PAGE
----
After being introduced to DeMars by Director of Student Industry Relations Bonnie Chi, Mendell said “it was one of those ‘your
Elle Fanning stars in Phoebe in Wonderland from two production alumni.
chocolate is in my peanut butter; your peanut butter is in my chocolate’ moments.” DeMars hailed the SCA network as a vital part of his festival experience. “It’s one of a kind in comparison to other schools.  It’s the first place I look when I need to find a talented professional of any kind.”

Another strong documentary contender was Slamdance-screened USC collaboration, View from the Bridge: Stories from Kosovo, written, produced and directed by Laura Bialis, ’00, and John Ealer, ’98, and photographed by Sarah Levy, ’99, all graduates of the M.F.A. program.

Daniel Barnz, ’95 and Robert Hoffman, ’90, two graduates of the M.F.A. production program, respectively directed and edited Phoebe in Wonderland, while Red, which was co-directed by Trygve Diesen, ’93 with Lucky McKee and written by M.F.A. production grad Stephen Susco, ’99 was also featured at the festival. Red was truly an ’SC affair with Starkie executive producer Bill Straus, ’00 and associate producer Chris Ridenhour ’96.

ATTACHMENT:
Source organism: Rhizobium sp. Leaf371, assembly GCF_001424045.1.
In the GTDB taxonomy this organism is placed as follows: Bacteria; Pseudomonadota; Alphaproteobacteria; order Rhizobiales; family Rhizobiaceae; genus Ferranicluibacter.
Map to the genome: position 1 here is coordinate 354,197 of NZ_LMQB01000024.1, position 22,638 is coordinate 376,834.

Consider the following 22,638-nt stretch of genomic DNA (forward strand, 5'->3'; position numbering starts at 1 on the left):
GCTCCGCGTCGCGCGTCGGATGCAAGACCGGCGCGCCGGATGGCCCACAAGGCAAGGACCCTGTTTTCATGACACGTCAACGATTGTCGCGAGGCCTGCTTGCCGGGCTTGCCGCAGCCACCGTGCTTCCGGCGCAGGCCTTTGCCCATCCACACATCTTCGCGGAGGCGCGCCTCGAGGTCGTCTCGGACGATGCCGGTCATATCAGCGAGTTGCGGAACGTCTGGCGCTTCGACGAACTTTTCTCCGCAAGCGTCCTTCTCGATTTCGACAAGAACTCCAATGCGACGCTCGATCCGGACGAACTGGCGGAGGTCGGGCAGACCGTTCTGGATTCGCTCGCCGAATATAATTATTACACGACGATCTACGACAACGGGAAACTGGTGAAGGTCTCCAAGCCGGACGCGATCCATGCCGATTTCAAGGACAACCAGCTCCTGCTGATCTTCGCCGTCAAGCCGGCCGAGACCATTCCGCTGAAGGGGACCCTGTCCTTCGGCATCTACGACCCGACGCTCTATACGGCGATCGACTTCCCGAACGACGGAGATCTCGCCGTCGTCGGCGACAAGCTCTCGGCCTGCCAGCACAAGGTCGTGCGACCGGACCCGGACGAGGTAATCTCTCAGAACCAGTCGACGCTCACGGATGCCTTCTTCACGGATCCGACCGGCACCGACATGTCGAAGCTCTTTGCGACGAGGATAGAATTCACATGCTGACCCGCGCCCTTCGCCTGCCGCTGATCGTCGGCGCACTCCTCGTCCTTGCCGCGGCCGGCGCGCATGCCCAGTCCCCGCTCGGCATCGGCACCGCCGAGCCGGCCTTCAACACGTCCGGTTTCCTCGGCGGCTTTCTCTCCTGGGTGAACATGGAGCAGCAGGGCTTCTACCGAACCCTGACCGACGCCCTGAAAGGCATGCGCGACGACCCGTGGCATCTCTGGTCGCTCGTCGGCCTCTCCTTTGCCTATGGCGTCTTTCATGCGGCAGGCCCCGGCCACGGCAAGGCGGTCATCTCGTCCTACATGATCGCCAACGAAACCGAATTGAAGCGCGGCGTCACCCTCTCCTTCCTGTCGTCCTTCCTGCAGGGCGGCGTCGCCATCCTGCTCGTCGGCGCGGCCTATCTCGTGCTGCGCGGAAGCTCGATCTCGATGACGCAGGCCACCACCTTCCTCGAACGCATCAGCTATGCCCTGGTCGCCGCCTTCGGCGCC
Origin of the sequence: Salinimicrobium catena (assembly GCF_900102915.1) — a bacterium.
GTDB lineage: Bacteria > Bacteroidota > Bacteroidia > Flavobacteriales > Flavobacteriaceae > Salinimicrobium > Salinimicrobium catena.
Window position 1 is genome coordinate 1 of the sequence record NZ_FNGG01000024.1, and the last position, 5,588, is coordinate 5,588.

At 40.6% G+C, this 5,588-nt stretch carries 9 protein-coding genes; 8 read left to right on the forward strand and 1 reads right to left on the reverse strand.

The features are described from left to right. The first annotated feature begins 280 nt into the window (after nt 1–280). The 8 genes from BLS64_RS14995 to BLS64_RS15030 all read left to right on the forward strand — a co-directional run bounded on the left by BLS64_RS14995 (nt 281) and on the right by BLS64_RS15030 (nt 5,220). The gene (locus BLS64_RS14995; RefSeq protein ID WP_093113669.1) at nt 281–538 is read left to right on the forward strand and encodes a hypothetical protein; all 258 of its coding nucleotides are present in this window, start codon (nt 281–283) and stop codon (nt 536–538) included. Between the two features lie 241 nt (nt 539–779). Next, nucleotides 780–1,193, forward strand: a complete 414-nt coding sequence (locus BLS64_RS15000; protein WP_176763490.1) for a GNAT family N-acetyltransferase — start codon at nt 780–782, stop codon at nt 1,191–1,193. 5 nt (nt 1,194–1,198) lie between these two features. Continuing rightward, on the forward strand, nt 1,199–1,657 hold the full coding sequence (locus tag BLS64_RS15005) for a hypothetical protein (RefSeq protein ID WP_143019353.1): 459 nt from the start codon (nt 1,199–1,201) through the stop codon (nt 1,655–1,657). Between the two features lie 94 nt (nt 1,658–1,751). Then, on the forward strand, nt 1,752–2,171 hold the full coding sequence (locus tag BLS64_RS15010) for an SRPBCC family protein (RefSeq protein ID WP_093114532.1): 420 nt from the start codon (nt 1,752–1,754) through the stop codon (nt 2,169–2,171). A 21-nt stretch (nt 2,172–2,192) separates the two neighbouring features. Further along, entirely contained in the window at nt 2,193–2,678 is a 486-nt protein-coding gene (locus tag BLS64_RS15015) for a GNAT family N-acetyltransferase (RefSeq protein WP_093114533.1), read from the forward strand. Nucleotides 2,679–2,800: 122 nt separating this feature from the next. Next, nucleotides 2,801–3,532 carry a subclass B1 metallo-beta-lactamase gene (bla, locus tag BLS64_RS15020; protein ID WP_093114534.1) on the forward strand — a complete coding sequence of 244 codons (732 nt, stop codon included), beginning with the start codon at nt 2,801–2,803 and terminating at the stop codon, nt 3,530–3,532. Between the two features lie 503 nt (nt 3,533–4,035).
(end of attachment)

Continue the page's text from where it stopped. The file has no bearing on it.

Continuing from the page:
Sundance Times Two

No stranger to film festivals, writing professor Howard Rodman had two films he penned in competition. After successful screenings of August and Savage Grace, Rodman took a moment to laud the festival as a long-time standard bearer for quality screenplays.

Howard Rodman on the set of Savage Grace.
“The work of screenwriters is more appreciated at a festival like Sundance than it is than most places in the world,” he said adding, “The opportunities for doing interesting writing are far greater in the context of independent features than that of large-budget studio pictures.”

Rodman also spoke warmly about his working relationship with his students. “The pleasure of being part of a community which includes large numbers of students is the constant reminder that if you have an idea in your head that there’s no other way to get out of your head than writing a screenplay, then that’s the best reason to write a screenplay.”

This year’s USC reception was sponsored by Avid, Fotokem, Turning Leaf and Stella Artois. Avid graciously gave away two copies of industry-standard Media Composer software, and Fotokem donated a $500 gift certificate for services at their facilities.